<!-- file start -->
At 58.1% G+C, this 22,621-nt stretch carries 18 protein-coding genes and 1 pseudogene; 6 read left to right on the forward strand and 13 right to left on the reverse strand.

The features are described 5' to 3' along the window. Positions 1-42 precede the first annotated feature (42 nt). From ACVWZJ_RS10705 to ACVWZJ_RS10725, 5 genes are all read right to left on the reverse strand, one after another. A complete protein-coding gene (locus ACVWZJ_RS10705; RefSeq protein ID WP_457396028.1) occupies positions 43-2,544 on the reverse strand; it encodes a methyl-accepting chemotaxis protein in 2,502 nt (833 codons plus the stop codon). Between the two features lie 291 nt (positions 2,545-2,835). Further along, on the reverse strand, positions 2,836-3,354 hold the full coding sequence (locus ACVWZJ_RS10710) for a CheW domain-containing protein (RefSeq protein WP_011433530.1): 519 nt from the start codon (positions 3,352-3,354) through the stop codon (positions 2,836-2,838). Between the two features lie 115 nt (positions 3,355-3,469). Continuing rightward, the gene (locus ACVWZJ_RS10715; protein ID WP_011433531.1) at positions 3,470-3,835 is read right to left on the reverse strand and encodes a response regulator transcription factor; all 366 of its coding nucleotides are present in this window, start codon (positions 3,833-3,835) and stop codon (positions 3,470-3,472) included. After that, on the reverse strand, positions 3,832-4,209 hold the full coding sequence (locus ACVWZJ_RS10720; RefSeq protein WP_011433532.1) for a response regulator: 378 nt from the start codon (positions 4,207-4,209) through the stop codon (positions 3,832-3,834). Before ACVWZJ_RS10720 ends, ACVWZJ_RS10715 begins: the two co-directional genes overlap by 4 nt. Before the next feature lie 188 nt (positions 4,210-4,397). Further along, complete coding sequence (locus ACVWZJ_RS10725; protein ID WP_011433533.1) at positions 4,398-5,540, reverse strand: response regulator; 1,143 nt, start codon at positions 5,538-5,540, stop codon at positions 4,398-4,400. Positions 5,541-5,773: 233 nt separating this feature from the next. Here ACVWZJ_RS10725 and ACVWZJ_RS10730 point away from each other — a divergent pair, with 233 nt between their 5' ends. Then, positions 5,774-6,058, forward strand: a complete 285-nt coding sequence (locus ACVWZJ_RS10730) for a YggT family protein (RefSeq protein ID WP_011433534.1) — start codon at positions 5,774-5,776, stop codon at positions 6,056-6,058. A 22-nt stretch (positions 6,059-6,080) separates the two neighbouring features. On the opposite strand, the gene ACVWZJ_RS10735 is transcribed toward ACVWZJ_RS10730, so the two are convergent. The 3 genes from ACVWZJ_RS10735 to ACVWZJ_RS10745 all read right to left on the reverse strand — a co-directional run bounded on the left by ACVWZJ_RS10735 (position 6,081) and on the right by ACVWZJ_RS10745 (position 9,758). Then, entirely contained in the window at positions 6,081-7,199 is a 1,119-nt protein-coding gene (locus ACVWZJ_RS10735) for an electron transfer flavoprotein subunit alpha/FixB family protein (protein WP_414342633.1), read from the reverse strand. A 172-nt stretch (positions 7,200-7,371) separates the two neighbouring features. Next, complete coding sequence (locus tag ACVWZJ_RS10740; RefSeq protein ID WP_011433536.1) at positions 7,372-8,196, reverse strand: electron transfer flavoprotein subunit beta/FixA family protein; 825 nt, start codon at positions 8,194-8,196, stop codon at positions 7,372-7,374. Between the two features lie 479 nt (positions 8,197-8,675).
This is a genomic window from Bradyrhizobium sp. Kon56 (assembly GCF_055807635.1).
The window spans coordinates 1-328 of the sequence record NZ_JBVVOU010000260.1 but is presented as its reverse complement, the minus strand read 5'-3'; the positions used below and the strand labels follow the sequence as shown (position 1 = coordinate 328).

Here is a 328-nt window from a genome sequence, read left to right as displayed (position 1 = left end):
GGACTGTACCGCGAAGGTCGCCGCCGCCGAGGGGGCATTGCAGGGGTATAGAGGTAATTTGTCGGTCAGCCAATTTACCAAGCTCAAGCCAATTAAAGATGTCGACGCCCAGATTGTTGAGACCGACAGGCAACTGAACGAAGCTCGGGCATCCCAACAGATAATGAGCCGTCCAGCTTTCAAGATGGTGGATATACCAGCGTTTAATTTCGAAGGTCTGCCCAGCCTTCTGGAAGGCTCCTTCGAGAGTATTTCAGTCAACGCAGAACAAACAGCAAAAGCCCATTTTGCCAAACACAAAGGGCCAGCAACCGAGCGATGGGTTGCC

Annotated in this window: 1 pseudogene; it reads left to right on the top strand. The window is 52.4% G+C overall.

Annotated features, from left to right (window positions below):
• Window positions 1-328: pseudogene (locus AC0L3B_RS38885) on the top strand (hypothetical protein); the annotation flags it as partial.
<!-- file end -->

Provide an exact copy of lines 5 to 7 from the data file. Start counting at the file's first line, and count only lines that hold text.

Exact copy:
Here is a 328-nt window from a genome sequence, read left to right as displayed (position 1 = left end):
GGACTGTACCGCGAAGGTCGCCGCCGCCGAGGGGGCATTGCAGGGGTATAGAGGTAATTTGTCGGTCAGCCAATTTACCAAGCTCAAGCCAATTAAAGATGTCGACGCCCAGATTGTTGAGACCGACAGGCAACTGAACGAAGCTCGGGCATCCCAACAGATAATGAGCCGTCCAGCTTTCAAGATGGTGGATATACCAGCGTTTAATTTCGAAGGTCTGCCCAGCCTTCTGGAAGGCTCCTTCGAGAGTATTTCAGTCAACGCAGAACAAACAGCAAAAGCCCATTTTGCCAAACACAAAGGGCCAGCAACCGAGCGATGGGTTGCC

Annotated in this window: 1 pseudogene; it reads left to right on the top strand. The window is 52.4% G+C overall.